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Pro-gay Day of Silence met by counterevent

Pro-gay Day of Silence met by counterevent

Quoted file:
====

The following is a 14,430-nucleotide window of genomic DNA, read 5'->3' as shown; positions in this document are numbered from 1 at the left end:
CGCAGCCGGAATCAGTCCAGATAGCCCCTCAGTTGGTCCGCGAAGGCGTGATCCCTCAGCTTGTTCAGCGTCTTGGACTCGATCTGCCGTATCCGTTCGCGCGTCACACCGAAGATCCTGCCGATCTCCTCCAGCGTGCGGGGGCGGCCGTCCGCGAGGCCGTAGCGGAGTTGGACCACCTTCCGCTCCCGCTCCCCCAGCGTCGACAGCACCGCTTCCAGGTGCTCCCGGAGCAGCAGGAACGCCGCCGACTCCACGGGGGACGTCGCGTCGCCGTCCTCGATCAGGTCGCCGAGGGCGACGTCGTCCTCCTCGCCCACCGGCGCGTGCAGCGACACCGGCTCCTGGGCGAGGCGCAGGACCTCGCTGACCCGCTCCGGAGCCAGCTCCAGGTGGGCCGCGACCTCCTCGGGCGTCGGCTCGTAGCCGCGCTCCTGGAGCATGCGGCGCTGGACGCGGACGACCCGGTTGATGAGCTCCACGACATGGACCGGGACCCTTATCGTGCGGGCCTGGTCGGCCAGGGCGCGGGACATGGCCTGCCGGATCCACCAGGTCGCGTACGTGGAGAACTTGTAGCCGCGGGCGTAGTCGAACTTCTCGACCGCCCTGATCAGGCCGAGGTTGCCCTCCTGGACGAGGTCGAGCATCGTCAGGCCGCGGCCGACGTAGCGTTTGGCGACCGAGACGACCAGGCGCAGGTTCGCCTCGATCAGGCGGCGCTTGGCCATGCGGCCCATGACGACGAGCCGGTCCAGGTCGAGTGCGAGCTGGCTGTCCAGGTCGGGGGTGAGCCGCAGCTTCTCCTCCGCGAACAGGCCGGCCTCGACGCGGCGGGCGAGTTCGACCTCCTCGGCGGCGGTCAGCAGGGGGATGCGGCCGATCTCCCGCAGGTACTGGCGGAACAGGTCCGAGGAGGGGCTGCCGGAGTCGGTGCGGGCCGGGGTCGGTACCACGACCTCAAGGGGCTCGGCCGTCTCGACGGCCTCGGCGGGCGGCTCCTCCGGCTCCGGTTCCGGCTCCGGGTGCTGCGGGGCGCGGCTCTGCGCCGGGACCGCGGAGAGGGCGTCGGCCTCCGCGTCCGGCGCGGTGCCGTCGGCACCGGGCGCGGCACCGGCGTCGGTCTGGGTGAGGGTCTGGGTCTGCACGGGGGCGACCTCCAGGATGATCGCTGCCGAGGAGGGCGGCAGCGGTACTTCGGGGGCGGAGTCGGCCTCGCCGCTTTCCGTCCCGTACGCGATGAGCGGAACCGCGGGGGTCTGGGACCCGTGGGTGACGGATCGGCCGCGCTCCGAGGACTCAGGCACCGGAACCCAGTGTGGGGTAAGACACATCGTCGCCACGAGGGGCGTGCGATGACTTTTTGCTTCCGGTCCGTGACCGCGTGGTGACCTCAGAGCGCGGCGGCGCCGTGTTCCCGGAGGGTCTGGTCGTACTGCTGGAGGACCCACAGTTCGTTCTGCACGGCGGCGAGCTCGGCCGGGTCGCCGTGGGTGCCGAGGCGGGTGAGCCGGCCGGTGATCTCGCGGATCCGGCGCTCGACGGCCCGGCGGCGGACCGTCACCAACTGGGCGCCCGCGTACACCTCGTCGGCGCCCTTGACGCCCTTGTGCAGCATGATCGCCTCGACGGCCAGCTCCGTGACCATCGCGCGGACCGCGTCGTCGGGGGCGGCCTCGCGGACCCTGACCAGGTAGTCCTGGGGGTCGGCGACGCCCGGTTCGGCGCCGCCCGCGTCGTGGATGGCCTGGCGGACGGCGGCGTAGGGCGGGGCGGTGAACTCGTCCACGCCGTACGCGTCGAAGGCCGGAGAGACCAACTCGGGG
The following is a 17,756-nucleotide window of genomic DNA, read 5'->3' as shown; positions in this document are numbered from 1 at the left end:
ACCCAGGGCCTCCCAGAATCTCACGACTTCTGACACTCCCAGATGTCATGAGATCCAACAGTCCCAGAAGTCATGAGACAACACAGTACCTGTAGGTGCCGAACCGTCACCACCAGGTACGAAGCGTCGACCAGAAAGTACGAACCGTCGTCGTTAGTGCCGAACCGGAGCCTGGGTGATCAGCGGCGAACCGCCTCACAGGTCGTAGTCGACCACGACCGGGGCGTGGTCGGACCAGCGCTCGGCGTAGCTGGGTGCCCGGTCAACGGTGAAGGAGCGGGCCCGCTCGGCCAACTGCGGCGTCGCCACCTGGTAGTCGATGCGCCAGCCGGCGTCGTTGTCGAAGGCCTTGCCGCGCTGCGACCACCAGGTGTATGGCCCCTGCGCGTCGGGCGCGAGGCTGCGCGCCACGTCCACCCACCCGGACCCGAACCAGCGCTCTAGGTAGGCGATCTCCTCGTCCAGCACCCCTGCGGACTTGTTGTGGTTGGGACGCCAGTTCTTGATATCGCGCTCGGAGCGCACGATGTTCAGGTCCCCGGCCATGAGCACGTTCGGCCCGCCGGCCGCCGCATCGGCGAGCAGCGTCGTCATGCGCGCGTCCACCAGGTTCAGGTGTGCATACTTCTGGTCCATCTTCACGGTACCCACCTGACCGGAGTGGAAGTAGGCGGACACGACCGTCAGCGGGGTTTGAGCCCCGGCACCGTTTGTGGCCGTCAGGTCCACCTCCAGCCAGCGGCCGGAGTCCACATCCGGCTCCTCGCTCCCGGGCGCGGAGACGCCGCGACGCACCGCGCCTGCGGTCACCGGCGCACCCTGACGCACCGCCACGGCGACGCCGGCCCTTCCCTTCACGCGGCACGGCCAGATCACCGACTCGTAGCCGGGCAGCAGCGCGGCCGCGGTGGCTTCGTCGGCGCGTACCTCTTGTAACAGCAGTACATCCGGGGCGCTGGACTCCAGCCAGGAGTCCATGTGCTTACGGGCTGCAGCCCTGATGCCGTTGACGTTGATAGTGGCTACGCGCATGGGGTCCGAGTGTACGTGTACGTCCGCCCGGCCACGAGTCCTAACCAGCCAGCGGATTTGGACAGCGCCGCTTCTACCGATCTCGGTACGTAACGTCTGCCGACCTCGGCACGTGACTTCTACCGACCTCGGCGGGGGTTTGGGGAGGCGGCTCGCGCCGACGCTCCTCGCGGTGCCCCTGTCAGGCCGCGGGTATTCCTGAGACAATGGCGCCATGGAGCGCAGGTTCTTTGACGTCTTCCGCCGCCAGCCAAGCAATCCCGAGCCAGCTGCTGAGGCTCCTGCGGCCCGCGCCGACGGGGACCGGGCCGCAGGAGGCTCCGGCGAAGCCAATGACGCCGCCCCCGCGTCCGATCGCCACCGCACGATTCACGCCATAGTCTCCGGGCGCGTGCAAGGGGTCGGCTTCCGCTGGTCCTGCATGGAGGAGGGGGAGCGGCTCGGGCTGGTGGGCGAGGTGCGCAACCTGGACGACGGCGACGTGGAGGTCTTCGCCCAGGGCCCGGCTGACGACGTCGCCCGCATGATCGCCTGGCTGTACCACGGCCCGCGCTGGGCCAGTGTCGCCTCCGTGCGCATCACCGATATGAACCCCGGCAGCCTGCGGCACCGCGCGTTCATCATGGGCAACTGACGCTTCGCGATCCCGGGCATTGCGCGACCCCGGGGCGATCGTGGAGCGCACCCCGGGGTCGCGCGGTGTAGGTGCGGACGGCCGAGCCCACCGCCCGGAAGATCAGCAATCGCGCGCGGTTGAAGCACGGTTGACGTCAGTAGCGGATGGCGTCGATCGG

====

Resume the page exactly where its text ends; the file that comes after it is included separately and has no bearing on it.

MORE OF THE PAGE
Wednesday's Day of Silence, in which students at hundreds of high schools and colleges across the country are going through the school day without speaking to draw attention to the isolation and harassment experienced by many gay students, began on a small scale in 1996. Now it has blossomed into a national event observed by tens of thousands of people annually. "Our generation is bringing overdue change," said Nicholas Sakurai, director of the LGBT Student Empowerment Project at the U.S. Student Association, which is coordinating the event at 700 colleges and universities. Irked by the success of the Day of Silence, conservative activists are conducting their own day of protest: a counterevent called the Day of Truth aimed at mobilizing students who believe homosexuality is sinful. Participating students are being offered T-shirts with the slogan "The Truth Cannot Be Silenced" and cards to pass out to classmates Thursday--the day following the Day of Silence--declaring their unwillingness to condone "detrimental personal and social behavior." The driving force behind the Day of Truth is the Alliance Defense Fund, a Christian legal group that has opposed same-sex marriage and challenged restrictions on religious expression in public schools. The event is endorsed by several influential conservative organizations, including the Christian ministry Focus on the Family and the Southern Baptist Convention's Ethics and Religious Liberty Commission. Mike Johnson, an Alliance Defense Fund attorney from Shreveport, La., said organizers were unsure how many students would participate in the Day of Truth, but he expressed hope it would grow in coming years as more people learned about it. Johnson said the event is meant to be "peaceful and respectful," but he made clear that it is motivated by the belief that homosexuality is wrong. "You can call it sinful or destructive--ultimately it's both," he said. Since 2001, Day of Silence observances have been coordinated by the Gay, Lesbian, and Straight Education Network, a New York-based organization that also has worked to support gay-straight alliances at high schools across the country. Kevin Jennings, GLSEN's executive director, said he doubted the Day of Truth would gain a following and stature of any significance. "The Day of Silence was an event conceived of by students themselves in response to a very real problem of bullying and harassment they saw on their campuses," Jennings said. "The Day of Truth is a publicity stunt cooked up by a conservative organization with a political agenda; it's an effort by adults to manipulate some kids." Underlying the dueling events is a fundamental disagreement over the rationale for the Day of Silence. GLSEN and its allies say the silent protest is specifically targeting harassment of gay students, while the Alliance Defense Fund and other conservatives say GLSEN's agenda is to broaden national acceptance of homosexuality. "No one is for bullying and harassment," Johnson said. "But that's cloaking their real message--that homosexuality is good for society." Echoing the stance taken by defense fund lawyers in several court cases, Johnson said teachers and students critical of homosexuality have been pressured to stifle their views while at school. They cite the case of a San Diego-area high school student, Chase Harper, who was disciplined last year for refusing to change out of a T-shirt that read, "Homosexuality Is Shameful." "We wouldn't have come up with the Day of Truth if Christian kids hadn't been silenced in the first place," Johnson said. "The public school is part of the free market of ideas--if the other side is going to advance their point of view, it's only fair for the Christian perspective to present their view too." The Alliance Defense Fund is anticipating that some students who try to participate in the Day of Truth may be admonished by school staff. Its resource kit includes a hotline number, with attorneys on call to provide legal advice about free-speech rights on school grounds. Jennings said GLSEN had no ambitions to keep schools free of all criticism of gays and lesbians. "There always should be a place in our schools for respectful differences of opinion. We don't expect everyone to agree--or even to like each other," he said. But he questioned whether the Alliance Defense Fund and its allies were committed to constructive dialogue. "I don't think they believe in pluralism," he said. "They feel they have the truth and everybody else should buy into it." According to GLSEN, 84% of gay and lesbian high school students experience verbal harassment on a regular basis at school, and 40% experience physical harassment. (AP, with additional reporting by Advocate.com)

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